Effects of Mutations Within Surface-Exposed Loops in the Pore-Forming Domain of the Cry9Ca Insecticidal Toxin of Bacillus thuringiensis

Effects of Mutations Within Surface-Exposed Loops in the Pore-Forming Domain of the Cry9Ca... The pore-forming domain of Bacillus thuringiensis insecticidal Cry toxins is formed of seven amphipathic α-helices. Because pore formation is thought to involve conformational changes within this domain, the possible role of its interhelical loops in this crucial step was investigated with Cry9Ca double mutants, which all share the previously characterized R164A mutation, using a combination of homology modeling, bioassays and electrophysiological measurements. The mutations either introduced, neutralized or reversed an electrical charge carried by a single residue of one of the domain I loops. The ability of the 28 Cry9Ca double mutants to depolarize the apical membrane of freshly isolated Manduca sexta larval midguts was tested in the presence of either midgut juice or a cocktail of protease inhibitors because these conditions had been shown earlier to greatly enhance pore formation by Cry9Ca and its R164A single-site mutant. Most mutants retained toxicity toward neonate larvae and a pore-forming ability in the electrophysiological assay, which were comparable to those of their parental toxin. In contrast, mutants F130D, L186D and V189D were very poorly toxic and practically inactive in vitro. On the other hand, mutant E129A depolarized the midgut membrane efficiently despite a considerably reduced toxicity, and mutant Q192E displayed a reduced depolarizing ability while conserving a near wild-type toxicity. These results suggest that the conditions found in the insect midgut, including high ionic strength, contribute to minimizing the influence of surface charges on the ability of Cry9Ca and probably other B. thuringiensis toxins to form pores within their target membrane. http://www.deepdyve.com/assets/images/DeepDyve-Logo-lg.png The Journal of Membrane Biology Springer Journals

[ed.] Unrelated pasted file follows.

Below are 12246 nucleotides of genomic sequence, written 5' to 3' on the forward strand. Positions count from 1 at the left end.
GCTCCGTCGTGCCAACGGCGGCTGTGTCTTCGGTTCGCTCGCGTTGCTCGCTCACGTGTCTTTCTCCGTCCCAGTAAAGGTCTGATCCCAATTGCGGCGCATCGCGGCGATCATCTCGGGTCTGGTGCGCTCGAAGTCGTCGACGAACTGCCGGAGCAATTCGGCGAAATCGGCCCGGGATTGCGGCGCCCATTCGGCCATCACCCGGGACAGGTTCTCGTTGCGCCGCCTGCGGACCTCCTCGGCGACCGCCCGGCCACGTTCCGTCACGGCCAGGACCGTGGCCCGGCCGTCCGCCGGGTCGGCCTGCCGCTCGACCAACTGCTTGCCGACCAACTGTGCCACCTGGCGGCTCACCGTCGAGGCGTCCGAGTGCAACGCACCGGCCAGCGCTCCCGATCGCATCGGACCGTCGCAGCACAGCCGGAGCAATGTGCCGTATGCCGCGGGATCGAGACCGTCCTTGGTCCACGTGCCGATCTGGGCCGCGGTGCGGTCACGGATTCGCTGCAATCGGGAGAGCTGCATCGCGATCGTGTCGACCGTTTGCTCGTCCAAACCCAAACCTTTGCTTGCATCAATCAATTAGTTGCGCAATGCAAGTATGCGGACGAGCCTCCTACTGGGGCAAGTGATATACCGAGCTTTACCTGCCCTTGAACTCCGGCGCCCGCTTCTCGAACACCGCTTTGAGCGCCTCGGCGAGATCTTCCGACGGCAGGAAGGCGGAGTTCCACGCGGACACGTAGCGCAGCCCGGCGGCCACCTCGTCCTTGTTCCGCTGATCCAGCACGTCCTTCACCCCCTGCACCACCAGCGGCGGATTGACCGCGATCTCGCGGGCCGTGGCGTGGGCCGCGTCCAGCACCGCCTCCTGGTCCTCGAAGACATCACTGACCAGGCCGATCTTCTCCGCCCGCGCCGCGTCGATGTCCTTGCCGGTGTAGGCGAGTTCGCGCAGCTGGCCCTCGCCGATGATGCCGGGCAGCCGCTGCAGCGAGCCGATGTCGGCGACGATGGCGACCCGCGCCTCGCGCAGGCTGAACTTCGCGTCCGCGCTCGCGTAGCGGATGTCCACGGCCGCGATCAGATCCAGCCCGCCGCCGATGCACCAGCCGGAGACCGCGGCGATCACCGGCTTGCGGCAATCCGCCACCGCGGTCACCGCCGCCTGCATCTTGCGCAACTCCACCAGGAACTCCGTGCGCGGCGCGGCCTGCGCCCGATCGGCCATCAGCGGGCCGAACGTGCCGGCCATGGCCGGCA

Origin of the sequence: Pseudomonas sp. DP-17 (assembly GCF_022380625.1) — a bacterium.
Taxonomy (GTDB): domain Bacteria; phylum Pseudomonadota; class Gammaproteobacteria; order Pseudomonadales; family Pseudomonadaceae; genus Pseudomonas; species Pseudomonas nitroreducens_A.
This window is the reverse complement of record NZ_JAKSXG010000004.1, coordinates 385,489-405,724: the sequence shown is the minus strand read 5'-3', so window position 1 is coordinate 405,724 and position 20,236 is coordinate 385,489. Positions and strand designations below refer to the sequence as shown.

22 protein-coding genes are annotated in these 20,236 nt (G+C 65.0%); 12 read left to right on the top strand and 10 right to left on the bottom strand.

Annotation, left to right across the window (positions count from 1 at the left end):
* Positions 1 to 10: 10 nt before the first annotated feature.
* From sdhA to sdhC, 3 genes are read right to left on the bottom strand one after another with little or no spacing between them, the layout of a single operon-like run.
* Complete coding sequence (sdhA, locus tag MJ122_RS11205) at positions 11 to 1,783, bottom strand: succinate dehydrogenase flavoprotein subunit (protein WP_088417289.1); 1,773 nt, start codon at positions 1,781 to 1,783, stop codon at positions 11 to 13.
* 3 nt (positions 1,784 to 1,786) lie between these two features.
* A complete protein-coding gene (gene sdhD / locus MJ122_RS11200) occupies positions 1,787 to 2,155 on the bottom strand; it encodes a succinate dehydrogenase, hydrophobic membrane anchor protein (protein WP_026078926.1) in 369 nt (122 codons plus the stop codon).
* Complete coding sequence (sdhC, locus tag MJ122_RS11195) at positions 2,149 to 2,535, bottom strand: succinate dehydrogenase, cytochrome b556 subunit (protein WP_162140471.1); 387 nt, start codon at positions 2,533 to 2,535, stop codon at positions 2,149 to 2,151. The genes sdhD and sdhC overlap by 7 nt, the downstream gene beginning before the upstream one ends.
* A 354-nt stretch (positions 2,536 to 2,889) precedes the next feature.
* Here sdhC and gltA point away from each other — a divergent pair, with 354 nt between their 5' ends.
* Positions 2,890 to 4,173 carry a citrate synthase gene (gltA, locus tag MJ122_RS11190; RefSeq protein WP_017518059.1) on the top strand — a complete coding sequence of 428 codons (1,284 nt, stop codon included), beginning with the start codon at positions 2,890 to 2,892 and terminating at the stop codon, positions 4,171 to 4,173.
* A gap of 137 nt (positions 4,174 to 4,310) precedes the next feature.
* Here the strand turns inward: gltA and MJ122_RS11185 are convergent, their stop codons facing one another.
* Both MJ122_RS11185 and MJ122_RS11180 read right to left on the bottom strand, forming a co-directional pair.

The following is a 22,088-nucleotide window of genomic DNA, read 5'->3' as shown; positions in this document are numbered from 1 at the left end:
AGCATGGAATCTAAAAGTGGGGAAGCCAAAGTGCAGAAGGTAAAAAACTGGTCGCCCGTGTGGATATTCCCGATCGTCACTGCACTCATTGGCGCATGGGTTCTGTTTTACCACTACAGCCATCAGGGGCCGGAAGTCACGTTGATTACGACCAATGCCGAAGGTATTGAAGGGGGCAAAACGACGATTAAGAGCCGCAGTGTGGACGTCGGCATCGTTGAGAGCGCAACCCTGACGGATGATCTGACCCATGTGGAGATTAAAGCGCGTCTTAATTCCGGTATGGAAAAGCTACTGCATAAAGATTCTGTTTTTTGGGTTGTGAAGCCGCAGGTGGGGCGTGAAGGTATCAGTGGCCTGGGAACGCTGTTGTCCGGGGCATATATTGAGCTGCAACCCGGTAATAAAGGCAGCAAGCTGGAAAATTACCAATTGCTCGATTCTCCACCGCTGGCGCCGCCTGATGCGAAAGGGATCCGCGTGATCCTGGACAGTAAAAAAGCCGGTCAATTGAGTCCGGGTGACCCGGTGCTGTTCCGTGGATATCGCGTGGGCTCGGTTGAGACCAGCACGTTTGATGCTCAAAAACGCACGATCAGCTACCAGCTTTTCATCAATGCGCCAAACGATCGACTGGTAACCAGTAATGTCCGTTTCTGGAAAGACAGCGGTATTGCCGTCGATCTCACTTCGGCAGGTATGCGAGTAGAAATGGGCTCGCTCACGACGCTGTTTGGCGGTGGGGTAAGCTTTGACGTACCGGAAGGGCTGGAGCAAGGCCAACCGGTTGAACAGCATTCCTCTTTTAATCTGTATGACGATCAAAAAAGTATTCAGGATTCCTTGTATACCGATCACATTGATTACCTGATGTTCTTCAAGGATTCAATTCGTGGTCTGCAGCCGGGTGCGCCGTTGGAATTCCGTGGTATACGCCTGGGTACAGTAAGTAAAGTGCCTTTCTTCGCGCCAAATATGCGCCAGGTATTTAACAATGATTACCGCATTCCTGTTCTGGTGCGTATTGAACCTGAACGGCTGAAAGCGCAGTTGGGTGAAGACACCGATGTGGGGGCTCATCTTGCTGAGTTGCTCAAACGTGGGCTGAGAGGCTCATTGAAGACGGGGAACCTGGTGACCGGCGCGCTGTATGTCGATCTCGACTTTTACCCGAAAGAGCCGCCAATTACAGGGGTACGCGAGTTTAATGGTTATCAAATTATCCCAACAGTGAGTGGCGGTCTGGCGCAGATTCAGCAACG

Effects of Mutations Within Surface-Exposed Loops in the Pore-Forming Domain of the Cry9Ca Insecticidal Toxin of Bacillus thuringiensis

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Publisher
Springer-Verlag
Copyright
Copyright © 2010 by Springer Science+Business Media, LLC
Subject
Life Sciences; Human Physiology ; Biochemistry, general
ISSN
0022-2631
eISSN
1432-1424
D.O.I.
10.1007/s00232-010-9315-9
Publisher site
See Article on Publisher Site

Abstract

The pore-forming domain of Bacillus thuringiensis insecticidal Cry toxins is formed of seven amphipathic α-helices. Because pore formation is thought to involve conformational changes within this domain, the possible role of its interhelical loops in this crucial step was investigated with Cry9Ca double mutants, which all share the previously characterized R164A mutation, using a combination of homology modeling, bioassays and electrophysiological measurements. The mutations either introduced, neutralized or reversed an electrical charge carried by a single residue of one of the domain I loops. The ability of the 28 Cry9Ca double mutants to depolarize the apical membrane of freshly isolated Manduca sexta larval midguts was tested in the presence of either midgut juice or a cocktail of protease inhibitors because these conditions had been shown earlier to greatly enhance pore formation by Cry9Ca and its R164A single-site mutant. Most mutants retained toxicity toward neonate larvae and a pore-forming ability in the electrophysiological assay, which were comparable to those of their parental toxin. In contrast, mutants F130D, L186D and V189D were very poorly toxic and practically inactive in vitro. On the other hand, mutant E129A depolarized the midgut membrane efficiently despite a considerably reduced toxicity, and mutant Q192E displayed a reduced depolarizing ability while conserving a near wild-type toxicity. These results suggest that the conditions found in the insect midgut, including high ionic strength, contribute to minimizing the influence of surface charges on the ability of Cry9Ca and probably other B. thuringiensis toxins to form pores within their target membrane.

Journal

The Journal of Membrane BiologySpringer Journals

Published: Nov 17, 2010

References

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